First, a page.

OAFE: your #1 source for toy reviews
B u y   t h e   t o y s ,   n o t   t h e   h y p e .

what's new?
reviews
articulation
figuretoons
customs
message board
links
blog
FAQ
accessories
main
Twitter Facebook Google+      


Regent Worf

Deep Space Nine
by Artemis

Fun fact: when Star Trek: Deep Space Nine did their first Mirror Universe episode, "Crossover," they tried to get Michael Dorn to appear as the Mirror Worf, serving one of the Klingon guards on Terok Nor, but since he was still filming The Next Generation the schedules didn't work out. Which was fortunate, because later on, when Worf had joined DS9, he got a much more prestigious Mirror counterpart.

Since the Regent was released as part of a TNG series (although he and the "Soldiers of the Empire" variant Worf got the DS9 packaging inserts), the generic bio on the back is all about the Enterprise and peaceful exploration, which isn't much help for the Mirror Universe. In brief, the MU is a parallel reality where everything has been given a nasty twist - a "moral inversion," Spock called it.

But it's not always so simple as good characters being evil and vice versa. Rather, everyone's had something about themselves inverted, so Sisko was (briefly) a rogue who took no responsibility for anything, Kira was thoroughly selfish, Odo believed (also briefly - it's a dangerous universe) in law, even unjust law, instead of justice, Garak's motivations are plain as day, and Quark was (yep, briefly) charitable. As Regent of the Klingon Empire and ruler of the Klingon/Cardassian Alliance, Worf was still a proud and powerful Klingon warrior, but instead of being honourable and introspective, he was brutal, arrogant, and thoroughly tyrannical.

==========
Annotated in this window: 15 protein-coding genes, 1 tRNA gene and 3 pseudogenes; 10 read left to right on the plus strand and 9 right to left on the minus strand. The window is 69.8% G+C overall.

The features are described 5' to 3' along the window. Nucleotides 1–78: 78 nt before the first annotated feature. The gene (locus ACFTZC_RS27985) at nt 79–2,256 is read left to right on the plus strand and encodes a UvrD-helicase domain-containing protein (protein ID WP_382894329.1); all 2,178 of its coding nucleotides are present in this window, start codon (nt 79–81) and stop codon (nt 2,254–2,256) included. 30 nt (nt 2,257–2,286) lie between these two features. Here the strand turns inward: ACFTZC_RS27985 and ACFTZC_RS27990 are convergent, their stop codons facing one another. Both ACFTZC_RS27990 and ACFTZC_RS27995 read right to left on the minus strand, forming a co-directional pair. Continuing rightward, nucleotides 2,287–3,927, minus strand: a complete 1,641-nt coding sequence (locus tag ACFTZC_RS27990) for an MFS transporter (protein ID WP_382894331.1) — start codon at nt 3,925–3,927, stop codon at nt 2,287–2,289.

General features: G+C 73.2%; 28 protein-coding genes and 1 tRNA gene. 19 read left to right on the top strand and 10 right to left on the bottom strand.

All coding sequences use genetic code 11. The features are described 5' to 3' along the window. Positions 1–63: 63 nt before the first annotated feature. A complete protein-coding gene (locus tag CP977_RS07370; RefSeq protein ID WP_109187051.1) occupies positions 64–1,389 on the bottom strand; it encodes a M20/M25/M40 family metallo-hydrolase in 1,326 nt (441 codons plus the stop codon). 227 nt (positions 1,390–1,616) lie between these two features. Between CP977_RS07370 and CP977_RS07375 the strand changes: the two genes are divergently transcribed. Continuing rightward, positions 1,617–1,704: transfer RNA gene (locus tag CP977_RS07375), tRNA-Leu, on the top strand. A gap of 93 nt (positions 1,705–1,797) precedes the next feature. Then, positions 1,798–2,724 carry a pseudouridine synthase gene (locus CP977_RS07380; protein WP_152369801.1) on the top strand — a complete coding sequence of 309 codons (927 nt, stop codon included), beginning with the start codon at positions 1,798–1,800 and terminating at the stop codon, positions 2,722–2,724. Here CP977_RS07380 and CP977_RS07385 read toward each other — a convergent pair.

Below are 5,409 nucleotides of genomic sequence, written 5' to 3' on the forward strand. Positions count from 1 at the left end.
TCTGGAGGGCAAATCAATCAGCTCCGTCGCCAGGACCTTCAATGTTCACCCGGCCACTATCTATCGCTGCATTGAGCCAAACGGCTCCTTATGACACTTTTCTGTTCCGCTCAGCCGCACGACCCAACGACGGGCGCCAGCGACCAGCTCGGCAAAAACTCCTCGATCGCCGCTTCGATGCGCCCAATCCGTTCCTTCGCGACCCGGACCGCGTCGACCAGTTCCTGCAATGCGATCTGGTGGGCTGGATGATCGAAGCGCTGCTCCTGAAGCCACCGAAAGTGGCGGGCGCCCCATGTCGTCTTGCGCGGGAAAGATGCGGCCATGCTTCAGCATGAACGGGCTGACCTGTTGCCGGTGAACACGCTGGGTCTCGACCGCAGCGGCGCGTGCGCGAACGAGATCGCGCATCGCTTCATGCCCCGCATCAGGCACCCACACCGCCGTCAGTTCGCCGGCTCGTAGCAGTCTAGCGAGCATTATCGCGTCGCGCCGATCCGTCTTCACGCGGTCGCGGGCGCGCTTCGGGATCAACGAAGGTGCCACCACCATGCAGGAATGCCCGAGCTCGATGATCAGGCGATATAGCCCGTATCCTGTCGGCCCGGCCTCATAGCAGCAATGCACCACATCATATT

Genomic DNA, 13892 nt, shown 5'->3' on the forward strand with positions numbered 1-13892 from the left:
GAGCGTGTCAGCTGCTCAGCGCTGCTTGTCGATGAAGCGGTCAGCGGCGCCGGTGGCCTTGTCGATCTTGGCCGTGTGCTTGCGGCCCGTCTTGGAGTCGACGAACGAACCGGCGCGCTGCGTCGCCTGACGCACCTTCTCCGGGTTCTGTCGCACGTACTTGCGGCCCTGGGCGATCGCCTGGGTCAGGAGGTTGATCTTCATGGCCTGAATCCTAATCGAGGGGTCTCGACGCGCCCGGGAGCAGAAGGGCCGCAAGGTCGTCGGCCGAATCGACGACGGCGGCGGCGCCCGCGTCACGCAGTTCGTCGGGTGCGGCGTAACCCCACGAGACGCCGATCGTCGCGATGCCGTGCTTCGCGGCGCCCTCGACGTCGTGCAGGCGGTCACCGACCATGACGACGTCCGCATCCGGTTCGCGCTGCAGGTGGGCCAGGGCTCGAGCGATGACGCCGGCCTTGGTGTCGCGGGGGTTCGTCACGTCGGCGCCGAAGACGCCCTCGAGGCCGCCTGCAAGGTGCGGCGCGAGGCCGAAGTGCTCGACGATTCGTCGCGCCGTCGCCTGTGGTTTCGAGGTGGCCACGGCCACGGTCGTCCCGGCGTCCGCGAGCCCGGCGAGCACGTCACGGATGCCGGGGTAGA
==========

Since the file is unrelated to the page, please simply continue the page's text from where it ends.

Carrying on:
Put this guy next to any other TNG or DS9 figure, and the first thing you notice is that he is big. Michael Dorn's 6'4" tall, plus there's the high Klingon forehead, so Worf here stands a full 8" tall, towering over the likes of Sisko, and as for Ezri, I don't know how the Regent's regular universe counterpart even found her, let alone had a fling with her. It's not just height either - the body is proportional, with a heavy-set, powerful physique that lets you know he's not just some big guy in a costume, but a genuine warrior who could break you in half without raising a sweat.